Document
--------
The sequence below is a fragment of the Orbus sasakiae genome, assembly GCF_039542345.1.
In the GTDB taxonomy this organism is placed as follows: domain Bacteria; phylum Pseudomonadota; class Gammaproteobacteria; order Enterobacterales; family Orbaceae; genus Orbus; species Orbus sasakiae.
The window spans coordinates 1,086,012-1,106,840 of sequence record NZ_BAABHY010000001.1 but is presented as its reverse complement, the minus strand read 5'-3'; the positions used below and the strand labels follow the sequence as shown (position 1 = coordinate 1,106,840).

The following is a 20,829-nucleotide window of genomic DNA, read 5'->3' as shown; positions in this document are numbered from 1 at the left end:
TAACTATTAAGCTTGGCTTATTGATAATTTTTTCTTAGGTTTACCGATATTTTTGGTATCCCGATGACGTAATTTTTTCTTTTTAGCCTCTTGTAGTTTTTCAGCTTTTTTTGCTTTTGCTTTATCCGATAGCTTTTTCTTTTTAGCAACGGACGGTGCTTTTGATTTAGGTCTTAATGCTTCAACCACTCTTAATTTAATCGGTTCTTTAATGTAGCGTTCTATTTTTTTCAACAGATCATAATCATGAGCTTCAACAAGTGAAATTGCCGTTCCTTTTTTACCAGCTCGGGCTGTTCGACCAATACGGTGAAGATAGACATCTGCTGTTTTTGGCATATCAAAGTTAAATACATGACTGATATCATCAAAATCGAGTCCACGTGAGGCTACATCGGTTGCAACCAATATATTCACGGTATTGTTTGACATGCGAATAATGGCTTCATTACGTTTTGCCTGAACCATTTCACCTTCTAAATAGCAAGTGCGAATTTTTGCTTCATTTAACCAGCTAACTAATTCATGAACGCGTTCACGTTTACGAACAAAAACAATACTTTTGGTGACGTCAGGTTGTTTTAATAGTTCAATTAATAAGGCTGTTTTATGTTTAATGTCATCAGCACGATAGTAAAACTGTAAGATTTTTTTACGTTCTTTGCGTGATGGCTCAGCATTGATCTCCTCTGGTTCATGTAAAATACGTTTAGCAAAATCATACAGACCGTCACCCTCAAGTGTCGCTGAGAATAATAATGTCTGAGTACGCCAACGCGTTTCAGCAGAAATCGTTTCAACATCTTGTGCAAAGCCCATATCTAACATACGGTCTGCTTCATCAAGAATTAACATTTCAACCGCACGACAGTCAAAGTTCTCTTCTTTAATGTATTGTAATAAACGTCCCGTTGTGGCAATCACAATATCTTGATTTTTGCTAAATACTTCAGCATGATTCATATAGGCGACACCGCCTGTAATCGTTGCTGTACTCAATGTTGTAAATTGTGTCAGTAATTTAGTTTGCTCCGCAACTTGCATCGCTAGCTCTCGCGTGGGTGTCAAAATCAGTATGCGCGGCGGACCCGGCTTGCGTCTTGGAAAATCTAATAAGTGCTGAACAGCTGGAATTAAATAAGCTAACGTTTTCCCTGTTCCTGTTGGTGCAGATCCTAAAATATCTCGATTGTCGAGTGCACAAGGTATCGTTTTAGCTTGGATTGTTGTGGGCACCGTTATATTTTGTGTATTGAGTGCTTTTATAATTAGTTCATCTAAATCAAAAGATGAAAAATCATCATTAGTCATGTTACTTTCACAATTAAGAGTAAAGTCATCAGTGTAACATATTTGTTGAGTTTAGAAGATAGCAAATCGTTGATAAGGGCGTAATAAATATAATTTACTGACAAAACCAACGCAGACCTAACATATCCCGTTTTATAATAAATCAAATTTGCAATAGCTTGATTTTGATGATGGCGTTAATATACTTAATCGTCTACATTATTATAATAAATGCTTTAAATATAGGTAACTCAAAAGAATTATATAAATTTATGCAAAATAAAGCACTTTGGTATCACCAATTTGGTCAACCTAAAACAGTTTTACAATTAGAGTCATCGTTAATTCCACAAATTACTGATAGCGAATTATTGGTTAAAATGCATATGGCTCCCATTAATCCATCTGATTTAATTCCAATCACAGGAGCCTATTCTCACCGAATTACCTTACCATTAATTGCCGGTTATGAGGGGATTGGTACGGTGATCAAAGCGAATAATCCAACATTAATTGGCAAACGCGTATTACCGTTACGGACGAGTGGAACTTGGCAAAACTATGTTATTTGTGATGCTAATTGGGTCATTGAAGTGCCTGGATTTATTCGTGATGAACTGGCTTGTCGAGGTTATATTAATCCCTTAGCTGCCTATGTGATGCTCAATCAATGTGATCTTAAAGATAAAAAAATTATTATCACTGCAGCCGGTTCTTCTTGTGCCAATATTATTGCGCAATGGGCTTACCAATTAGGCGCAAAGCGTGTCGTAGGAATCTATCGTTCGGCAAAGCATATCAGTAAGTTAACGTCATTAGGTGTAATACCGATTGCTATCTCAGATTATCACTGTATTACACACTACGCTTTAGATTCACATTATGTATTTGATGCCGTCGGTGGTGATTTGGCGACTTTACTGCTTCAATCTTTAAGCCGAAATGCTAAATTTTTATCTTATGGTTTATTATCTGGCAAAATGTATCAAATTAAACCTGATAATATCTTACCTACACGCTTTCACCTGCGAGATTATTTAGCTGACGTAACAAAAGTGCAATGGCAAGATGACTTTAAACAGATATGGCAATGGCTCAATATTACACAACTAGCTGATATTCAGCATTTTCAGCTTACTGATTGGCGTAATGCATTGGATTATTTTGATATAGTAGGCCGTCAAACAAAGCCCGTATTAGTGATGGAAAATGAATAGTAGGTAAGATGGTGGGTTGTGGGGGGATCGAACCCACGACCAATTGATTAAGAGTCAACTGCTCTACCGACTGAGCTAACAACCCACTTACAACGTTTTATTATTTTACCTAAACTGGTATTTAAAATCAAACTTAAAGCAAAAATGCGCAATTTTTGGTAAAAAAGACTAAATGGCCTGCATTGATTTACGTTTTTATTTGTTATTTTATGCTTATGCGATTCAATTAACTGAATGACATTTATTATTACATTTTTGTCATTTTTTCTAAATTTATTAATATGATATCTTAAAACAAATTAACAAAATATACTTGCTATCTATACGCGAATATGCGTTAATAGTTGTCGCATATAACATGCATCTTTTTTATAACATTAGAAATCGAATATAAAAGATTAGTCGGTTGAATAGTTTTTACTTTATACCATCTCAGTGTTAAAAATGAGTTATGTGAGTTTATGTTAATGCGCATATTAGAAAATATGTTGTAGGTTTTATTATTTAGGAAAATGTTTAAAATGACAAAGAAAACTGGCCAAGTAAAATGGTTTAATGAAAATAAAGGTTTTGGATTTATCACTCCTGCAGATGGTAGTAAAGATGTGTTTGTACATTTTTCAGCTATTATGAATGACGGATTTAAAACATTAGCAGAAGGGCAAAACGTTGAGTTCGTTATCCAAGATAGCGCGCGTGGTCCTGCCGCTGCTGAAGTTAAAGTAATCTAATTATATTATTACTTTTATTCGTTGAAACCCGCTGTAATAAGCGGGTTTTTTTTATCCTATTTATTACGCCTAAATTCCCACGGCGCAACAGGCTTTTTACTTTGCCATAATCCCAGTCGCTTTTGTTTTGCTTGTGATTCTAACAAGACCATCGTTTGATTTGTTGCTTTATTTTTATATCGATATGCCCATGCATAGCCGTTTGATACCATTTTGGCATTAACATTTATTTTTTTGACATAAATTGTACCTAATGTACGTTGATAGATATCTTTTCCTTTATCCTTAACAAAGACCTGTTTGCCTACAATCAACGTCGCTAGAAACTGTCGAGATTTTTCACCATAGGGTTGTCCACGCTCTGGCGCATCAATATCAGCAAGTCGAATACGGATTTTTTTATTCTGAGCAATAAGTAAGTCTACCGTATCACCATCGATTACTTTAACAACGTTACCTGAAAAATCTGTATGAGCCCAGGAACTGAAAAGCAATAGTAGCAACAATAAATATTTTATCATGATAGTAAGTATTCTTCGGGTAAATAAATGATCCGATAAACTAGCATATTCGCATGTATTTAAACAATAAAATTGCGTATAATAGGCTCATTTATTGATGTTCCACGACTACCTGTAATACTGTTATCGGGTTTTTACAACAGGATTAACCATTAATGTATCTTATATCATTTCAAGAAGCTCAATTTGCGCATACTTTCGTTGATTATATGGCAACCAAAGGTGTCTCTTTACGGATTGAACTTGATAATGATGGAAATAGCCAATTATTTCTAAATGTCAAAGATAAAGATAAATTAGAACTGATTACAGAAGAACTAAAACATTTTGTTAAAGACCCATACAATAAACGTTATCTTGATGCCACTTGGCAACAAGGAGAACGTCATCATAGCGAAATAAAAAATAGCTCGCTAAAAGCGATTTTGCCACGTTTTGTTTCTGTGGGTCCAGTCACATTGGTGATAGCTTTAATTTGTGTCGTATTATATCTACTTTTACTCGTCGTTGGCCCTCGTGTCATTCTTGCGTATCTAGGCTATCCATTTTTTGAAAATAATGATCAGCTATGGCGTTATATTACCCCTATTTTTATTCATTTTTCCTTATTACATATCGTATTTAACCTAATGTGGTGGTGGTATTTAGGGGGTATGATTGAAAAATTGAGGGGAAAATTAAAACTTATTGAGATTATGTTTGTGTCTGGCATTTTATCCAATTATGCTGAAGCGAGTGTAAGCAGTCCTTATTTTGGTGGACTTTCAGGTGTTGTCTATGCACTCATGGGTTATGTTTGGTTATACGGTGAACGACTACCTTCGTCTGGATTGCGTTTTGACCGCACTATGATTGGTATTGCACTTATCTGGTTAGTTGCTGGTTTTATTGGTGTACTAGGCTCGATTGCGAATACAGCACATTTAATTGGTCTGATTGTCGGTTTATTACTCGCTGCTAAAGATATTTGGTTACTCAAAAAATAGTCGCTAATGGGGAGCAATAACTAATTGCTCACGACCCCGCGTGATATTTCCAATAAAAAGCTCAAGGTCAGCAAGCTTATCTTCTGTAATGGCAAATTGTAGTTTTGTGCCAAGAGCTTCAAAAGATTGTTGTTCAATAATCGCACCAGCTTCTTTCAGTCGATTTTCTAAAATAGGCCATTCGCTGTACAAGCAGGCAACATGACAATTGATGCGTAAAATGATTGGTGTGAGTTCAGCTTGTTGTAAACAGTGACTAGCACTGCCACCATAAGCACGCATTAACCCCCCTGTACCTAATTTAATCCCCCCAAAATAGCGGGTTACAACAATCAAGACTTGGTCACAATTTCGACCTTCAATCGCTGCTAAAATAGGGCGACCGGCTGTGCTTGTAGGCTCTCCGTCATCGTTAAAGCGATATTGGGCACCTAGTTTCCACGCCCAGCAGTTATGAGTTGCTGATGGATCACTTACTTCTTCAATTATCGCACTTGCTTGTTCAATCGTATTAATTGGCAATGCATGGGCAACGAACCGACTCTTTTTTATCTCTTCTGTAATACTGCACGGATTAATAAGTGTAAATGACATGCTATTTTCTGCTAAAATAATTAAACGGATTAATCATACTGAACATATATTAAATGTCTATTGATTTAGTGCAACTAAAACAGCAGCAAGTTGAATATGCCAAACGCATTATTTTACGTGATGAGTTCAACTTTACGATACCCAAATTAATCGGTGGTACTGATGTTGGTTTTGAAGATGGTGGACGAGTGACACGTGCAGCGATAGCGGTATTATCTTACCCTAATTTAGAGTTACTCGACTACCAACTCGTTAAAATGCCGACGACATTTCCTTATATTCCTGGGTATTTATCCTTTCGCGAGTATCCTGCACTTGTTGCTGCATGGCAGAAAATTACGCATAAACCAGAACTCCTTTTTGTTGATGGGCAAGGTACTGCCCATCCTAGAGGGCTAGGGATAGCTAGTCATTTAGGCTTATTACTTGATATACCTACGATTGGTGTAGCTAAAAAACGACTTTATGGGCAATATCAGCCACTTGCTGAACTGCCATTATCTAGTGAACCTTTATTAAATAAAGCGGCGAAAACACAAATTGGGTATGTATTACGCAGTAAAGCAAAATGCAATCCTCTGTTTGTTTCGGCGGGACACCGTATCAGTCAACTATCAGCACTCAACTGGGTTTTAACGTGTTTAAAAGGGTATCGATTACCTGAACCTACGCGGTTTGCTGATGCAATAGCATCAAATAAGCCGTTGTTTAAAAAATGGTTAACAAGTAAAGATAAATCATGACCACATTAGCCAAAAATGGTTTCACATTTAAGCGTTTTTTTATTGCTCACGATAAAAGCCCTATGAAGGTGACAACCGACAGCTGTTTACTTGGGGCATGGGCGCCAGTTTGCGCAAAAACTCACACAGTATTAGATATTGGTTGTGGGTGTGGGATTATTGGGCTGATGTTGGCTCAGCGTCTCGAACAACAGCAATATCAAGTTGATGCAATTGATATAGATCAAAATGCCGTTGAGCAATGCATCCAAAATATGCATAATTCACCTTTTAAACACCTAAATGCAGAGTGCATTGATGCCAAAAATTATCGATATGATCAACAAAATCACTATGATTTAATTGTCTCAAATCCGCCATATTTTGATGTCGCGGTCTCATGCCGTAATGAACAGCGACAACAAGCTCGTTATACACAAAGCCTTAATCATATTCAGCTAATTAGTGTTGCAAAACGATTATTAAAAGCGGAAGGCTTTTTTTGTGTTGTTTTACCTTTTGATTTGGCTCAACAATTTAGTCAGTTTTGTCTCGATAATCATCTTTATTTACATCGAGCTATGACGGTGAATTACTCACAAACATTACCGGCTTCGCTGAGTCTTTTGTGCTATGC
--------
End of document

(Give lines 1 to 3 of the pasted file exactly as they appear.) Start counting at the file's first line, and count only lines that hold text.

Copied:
The sequence below is a fragment of the Orbus sasakiae genome, assembly GCF_039542345.1.
In the GTDB taxonomy this organism is placed as follows: domain Bacteria; phylum Pseudomonadota; class Gammaproteobacteria; order Enterobacterales; family Orbaceae; genus Orbus; species Orbus sasakiae.
The window spans coordinates 1,086,012-1,106,840 of sequence record NZ_BAABHY010000001.1 but is presented as its reverse complement, the minus strand read 5'-3'; the positions used below and the strand labels follow the sequence as shown (position 1 = coordinate 1,106,840).